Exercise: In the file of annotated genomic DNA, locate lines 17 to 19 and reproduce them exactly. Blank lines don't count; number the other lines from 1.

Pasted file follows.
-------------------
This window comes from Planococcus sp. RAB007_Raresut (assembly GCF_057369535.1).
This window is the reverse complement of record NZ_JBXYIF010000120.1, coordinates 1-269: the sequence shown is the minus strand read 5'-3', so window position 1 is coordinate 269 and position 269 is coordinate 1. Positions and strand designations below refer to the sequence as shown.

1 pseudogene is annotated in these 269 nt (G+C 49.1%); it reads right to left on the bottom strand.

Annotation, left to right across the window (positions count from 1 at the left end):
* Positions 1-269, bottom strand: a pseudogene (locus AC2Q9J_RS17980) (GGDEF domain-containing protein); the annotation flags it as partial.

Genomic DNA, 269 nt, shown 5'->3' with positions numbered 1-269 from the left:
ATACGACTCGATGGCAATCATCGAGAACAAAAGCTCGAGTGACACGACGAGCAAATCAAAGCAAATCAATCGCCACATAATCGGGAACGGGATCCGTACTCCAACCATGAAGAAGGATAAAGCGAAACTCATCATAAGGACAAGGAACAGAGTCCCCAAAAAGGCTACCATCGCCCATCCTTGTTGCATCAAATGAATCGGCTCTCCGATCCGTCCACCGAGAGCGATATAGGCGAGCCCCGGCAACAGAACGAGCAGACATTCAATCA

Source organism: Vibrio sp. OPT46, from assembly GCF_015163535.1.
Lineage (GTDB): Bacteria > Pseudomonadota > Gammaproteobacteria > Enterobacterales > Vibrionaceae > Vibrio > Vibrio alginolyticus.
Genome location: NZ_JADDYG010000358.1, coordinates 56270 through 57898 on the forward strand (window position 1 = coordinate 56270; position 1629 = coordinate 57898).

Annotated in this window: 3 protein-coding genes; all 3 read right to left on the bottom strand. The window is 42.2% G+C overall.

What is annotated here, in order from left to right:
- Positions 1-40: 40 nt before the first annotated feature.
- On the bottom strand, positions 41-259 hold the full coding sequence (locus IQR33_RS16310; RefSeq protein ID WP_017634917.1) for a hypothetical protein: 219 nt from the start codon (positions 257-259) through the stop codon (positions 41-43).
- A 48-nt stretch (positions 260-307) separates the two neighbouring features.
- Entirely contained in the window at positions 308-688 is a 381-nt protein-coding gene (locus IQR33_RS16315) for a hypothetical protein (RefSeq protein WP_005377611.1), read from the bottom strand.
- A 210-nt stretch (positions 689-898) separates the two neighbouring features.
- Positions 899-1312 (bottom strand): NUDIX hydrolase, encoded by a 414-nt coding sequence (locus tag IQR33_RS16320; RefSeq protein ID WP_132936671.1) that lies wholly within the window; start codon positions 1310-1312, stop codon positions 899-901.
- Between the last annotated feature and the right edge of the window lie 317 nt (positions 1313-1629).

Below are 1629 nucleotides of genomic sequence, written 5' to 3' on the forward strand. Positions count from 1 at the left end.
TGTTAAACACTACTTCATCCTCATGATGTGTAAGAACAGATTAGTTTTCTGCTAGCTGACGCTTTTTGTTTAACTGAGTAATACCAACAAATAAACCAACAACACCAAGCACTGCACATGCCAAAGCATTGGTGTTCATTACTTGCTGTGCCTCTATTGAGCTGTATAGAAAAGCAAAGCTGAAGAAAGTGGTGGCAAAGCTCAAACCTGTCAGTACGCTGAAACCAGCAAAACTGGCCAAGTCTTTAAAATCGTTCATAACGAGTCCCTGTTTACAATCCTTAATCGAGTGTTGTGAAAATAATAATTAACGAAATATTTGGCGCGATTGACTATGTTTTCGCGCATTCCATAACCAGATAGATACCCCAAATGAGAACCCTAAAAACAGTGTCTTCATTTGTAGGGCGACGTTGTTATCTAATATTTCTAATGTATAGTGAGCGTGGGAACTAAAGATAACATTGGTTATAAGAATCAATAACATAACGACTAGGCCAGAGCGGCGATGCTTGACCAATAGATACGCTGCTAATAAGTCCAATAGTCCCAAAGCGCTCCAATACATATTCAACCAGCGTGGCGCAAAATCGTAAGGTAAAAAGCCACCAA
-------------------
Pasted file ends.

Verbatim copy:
- A 210-nt stretch (positions 689-898) separates the two neighbouring features.
- Positions 899-1312 (bottom strand): NUDIX hydrolase, encoded by a 414-nt coding sequence (locus tag IQR33_RS16320; RefSeq protein ID WP_132936671.1) that lies wholly within the window; start codon positions 1310-1312, stop codon positions 899-901.
- Between the last annotated feature and the right edge of the window lie 317 nt (positions 1313-1629).